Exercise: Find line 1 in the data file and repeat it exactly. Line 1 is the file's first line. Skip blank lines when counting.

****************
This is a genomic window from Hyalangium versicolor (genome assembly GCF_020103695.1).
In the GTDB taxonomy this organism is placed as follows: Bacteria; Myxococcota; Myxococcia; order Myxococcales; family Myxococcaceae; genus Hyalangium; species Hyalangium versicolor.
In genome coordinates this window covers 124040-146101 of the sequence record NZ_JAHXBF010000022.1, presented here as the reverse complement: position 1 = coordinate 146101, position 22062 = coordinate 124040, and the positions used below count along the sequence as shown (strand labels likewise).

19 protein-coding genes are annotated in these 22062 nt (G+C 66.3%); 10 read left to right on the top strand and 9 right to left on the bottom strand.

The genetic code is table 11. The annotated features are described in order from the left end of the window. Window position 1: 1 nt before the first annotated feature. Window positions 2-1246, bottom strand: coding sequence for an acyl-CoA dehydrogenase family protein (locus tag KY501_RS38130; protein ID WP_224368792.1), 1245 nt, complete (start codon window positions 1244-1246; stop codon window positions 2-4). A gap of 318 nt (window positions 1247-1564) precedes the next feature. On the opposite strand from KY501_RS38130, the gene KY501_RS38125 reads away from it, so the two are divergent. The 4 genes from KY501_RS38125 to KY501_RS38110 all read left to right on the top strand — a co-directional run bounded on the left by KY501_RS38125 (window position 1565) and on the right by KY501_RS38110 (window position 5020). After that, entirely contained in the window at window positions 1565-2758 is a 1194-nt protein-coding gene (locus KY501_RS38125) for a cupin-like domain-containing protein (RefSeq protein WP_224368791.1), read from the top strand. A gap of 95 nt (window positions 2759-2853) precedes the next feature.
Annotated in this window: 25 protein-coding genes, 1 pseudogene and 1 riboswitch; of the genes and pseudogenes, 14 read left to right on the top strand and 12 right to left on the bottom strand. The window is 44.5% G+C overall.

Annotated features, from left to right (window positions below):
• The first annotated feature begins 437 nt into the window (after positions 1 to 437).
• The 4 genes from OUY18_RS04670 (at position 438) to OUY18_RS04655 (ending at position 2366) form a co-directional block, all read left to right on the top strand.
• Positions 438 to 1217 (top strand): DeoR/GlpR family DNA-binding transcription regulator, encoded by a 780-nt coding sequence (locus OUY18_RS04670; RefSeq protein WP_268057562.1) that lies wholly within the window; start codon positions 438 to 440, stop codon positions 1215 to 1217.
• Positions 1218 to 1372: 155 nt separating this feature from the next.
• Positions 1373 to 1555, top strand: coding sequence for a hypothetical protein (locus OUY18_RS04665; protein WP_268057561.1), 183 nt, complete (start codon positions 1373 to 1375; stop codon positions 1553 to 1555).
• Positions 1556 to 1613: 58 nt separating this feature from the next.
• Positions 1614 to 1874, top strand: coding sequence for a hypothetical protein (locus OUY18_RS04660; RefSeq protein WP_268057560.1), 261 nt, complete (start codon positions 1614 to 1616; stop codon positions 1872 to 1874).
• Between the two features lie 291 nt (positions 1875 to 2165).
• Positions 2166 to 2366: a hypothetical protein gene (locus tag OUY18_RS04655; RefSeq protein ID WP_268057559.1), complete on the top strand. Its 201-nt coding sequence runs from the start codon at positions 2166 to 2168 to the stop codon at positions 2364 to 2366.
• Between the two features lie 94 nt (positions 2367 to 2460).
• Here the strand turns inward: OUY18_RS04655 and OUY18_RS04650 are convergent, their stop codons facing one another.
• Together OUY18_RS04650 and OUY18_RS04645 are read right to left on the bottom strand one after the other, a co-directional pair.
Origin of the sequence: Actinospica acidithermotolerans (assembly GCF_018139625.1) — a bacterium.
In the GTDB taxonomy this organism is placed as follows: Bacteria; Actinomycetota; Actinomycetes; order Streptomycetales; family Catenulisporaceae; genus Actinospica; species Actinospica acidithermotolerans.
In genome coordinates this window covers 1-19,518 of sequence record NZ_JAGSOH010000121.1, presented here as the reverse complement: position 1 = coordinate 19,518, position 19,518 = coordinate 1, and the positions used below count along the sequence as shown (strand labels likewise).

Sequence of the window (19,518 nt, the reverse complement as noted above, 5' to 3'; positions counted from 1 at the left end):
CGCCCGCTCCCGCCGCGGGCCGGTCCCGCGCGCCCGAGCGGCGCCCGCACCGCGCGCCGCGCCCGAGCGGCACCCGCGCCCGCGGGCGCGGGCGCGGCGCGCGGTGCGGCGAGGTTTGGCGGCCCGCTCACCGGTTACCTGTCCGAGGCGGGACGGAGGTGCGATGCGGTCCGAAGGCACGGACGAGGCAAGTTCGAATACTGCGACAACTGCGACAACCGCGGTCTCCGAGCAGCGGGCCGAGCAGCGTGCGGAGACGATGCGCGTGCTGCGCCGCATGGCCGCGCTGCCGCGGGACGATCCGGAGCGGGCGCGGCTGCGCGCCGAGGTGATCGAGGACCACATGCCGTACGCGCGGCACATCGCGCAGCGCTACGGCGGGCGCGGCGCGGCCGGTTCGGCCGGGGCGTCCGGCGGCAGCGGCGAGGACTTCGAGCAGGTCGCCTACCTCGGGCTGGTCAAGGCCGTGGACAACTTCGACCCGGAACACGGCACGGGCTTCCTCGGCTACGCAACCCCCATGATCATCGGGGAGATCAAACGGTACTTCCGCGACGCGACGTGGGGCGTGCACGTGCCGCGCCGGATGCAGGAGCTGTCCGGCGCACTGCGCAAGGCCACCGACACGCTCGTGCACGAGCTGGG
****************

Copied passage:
This is a genomic window from Hyalangium versicolor (genome assembly GCF_020103695.1).